(back) (contents) (next)

Barbara Lombardi
Shelton, Connecticut

July 25, 2009

Dear President Obama:

Braille has been my lifelong companion, and I cannot imagine what I would have done without it. To grasp a book and to peruse its pages is a pleasure. I always find a treasure inside waiting to be discovered as I read line by line through the cherished dots--the dots that comprise Braille.

Reading silently without another voice often puts me in my own private world, where I can meditate, laugh, or just read in peace. Noise is often a barrier to comfortable reading. Braille gives me the opportunity to read without the irritant of synthetic speech or independently of another human voice. I love technology and all it has to offer, but Braille has a sacredness about it. Whether Braille is used for homework assignments, writing notes, reading music, or reading for pleasure, the code fosters freedom and independence. I feel great pride in being able to read the written word; I realize excitement in reading Braille.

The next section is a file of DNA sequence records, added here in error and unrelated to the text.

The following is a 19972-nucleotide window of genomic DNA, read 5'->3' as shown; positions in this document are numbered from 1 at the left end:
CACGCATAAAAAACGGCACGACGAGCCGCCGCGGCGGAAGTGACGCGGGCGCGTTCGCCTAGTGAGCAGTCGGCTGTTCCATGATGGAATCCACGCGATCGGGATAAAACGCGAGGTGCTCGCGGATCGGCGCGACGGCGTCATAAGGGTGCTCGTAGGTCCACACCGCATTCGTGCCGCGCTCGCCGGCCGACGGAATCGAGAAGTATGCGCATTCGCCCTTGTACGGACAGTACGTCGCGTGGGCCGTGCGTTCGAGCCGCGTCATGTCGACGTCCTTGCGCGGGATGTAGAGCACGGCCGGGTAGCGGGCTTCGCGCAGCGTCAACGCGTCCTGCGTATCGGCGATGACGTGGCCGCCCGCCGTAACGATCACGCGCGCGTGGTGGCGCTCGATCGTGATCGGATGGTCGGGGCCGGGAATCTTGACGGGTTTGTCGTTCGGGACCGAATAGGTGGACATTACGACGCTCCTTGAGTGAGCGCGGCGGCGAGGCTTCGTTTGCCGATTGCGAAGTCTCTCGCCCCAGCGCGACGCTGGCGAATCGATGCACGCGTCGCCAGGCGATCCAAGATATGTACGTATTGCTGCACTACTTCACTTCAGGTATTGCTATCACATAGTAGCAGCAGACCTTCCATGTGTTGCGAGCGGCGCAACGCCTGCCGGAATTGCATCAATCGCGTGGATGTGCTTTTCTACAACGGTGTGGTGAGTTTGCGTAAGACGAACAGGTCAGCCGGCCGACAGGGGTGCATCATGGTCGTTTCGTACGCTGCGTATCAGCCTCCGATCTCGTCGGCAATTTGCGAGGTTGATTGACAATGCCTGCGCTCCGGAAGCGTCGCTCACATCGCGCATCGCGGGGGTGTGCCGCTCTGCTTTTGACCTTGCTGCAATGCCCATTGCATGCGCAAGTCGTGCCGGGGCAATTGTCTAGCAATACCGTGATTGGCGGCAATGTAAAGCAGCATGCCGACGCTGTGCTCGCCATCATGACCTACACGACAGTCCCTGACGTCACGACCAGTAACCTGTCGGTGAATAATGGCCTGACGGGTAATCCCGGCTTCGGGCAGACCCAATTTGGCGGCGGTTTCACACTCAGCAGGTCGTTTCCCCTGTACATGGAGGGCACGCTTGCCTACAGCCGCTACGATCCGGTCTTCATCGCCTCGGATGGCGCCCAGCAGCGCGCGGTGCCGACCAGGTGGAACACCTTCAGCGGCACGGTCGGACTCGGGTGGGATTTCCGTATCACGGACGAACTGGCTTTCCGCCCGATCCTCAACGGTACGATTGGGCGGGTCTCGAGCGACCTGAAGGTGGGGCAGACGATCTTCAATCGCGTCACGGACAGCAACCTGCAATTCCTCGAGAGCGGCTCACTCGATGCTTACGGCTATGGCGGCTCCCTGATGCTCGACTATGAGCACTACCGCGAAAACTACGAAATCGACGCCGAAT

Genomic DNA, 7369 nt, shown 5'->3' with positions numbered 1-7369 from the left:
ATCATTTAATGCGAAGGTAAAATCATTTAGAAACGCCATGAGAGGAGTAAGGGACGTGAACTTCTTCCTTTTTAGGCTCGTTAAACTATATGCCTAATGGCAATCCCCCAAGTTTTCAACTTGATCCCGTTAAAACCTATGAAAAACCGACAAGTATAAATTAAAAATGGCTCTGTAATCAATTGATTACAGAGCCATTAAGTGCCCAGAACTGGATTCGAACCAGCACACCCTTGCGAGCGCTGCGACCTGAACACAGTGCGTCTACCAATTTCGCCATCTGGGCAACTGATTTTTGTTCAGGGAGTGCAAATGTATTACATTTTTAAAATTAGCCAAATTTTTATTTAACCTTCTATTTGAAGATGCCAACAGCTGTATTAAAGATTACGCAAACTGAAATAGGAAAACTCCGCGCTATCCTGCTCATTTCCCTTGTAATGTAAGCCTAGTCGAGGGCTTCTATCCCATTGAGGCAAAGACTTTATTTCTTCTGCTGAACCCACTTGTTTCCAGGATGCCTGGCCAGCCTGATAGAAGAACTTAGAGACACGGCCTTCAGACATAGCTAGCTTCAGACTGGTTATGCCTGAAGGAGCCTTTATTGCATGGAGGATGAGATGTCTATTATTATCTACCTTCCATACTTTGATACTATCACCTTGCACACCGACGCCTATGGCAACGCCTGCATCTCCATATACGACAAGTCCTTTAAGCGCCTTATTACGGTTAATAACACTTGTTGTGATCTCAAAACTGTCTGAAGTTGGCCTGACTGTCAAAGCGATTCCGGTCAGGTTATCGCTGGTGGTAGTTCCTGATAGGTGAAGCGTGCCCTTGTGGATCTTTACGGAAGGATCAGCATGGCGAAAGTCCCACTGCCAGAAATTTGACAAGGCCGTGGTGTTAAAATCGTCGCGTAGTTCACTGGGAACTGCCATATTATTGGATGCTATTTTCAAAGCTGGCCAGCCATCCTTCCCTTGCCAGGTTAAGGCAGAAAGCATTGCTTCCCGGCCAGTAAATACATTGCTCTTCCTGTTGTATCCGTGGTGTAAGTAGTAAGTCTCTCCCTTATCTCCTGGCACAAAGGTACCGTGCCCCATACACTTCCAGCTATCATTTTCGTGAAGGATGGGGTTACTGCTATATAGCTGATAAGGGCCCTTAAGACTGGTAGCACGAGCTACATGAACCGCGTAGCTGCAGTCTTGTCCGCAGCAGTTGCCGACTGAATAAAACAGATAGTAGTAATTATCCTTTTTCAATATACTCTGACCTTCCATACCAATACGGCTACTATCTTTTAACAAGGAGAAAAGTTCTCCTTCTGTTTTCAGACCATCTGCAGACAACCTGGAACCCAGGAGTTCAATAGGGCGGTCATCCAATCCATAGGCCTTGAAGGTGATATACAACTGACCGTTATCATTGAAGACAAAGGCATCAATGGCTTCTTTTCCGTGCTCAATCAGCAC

I remember opening a box one Christmas and finding large books wrapped in paper. They smelled new. They were volumes of the Bible, and I can recall how excited I was to be able to read the fresh new dots in each of the ten volumes of the New Testament.

I learned Braille when I was seven or eight years old, and I used it in school, in college, in graduate school, and at work. I credit part of my success in life to my use of Braille; I could never live without it. Thank you, Louis Braille.

Barbara Lombardi